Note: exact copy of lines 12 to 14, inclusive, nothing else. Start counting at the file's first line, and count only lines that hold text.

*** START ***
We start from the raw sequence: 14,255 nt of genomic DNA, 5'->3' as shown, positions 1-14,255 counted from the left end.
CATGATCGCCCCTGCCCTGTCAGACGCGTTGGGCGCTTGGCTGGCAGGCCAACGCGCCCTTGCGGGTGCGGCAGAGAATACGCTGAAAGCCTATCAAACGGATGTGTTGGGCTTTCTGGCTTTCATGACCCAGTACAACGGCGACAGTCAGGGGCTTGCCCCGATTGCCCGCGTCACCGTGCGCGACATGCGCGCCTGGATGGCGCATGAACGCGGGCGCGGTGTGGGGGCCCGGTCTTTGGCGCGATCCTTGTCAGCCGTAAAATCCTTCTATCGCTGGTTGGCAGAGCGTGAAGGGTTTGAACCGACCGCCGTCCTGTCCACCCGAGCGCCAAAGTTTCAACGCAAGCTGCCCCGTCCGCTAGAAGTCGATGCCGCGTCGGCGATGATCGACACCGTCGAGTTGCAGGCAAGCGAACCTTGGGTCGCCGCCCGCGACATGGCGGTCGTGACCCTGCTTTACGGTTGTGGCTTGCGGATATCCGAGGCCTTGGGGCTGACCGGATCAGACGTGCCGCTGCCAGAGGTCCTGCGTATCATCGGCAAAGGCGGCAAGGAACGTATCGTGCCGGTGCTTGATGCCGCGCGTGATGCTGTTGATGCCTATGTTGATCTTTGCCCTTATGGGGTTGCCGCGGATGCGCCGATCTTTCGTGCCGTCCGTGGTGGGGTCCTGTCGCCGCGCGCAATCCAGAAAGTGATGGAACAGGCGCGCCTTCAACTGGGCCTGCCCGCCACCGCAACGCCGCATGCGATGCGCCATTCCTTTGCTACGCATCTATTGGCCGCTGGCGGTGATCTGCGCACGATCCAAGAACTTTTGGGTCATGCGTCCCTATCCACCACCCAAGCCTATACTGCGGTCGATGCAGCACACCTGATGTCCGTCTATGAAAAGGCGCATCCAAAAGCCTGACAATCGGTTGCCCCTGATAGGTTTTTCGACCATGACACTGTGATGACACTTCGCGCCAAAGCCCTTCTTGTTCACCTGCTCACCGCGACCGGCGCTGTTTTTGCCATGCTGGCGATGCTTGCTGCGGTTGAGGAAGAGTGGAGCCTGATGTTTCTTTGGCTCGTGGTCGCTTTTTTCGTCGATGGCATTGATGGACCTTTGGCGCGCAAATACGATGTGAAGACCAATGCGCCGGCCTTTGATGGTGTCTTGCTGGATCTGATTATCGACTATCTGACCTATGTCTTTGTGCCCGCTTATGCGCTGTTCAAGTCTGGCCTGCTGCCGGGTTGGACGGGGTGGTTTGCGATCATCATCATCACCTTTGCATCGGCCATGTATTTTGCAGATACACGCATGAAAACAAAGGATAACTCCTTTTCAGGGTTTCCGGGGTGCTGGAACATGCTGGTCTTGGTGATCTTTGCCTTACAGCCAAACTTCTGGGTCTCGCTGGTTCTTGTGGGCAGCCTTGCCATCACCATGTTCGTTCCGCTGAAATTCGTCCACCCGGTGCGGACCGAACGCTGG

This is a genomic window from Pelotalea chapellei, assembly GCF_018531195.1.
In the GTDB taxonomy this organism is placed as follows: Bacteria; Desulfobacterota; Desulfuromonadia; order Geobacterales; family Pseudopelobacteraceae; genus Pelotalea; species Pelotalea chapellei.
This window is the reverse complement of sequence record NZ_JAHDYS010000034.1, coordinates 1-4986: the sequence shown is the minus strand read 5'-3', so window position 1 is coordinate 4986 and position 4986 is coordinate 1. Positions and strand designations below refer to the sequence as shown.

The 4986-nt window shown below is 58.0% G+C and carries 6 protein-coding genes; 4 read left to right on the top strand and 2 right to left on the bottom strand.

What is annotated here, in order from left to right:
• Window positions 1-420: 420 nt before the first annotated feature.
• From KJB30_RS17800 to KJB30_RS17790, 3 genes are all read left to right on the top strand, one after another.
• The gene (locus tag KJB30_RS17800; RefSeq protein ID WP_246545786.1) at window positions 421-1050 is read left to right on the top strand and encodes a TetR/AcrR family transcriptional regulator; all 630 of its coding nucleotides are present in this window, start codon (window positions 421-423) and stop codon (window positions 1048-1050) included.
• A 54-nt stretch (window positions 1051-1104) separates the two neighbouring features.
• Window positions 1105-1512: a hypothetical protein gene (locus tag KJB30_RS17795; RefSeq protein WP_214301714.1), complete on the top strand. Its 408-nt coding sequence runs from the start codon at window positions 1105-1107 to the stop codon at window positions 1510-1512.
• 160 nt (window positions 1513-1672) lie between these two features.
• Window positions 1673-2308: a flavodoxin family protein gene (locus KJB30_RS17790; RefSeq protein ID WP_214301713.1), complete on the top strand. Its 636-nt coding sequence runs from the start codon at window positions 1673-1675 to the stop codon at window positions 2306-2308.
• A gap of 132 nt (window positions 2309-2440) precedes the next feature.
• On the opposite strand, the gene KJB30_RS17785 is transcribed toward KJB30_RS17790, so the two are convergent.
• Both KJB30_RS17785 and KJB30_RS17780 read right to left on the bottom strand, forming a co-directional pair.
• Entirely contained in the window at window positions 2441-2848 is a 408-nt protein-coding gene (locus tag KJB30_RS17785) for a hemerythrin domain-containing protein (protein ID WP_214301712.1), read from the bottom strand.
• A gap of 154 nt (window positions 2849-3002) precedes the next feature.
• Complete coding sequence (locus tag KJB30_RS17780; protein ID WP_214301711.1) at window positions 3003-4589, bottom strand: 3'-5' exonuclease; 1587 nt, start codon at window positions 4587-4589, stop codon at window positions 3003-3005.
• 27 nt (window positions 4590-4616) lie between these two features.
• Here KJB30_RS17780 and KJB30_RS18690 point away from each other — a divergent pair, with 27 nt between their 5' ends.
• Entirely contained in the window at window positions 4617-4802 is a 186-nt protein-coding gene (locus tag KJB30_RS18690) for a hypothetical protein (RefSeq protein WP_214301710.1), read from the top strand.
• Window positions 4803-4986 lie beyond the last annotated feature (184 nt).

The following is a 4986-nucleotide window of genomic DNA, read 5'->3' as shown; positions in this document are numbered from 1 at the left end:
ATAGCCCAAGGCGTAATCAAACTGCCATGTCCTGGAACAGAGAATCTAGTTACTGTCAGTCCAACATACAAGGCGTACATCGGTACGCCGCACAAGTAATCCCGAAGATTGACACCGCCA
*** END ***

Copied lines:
• Window positions 1105-1512: a hypothetical protein gene (locus tag KJB30_RS17795; RefSeq protein WP_214301714.1), complete on the top strand. Its 408-nt coding sequence runs from the start codon at window positions 1105-1107 to the stop codon at window positions 1510-1512.
• 160 nt (window positions 1513-1672) lie between these two features.
• Window positions 1673-2308: a flavodoxin family protein gene (locus KJB30_RS17790; RefSeq protein ID WP_214301713.1), complete on the top strand. Its 636-nt coding sequence runs from the start codon at window positions 1673-1675 to the stop codon at window positions 2306-2308.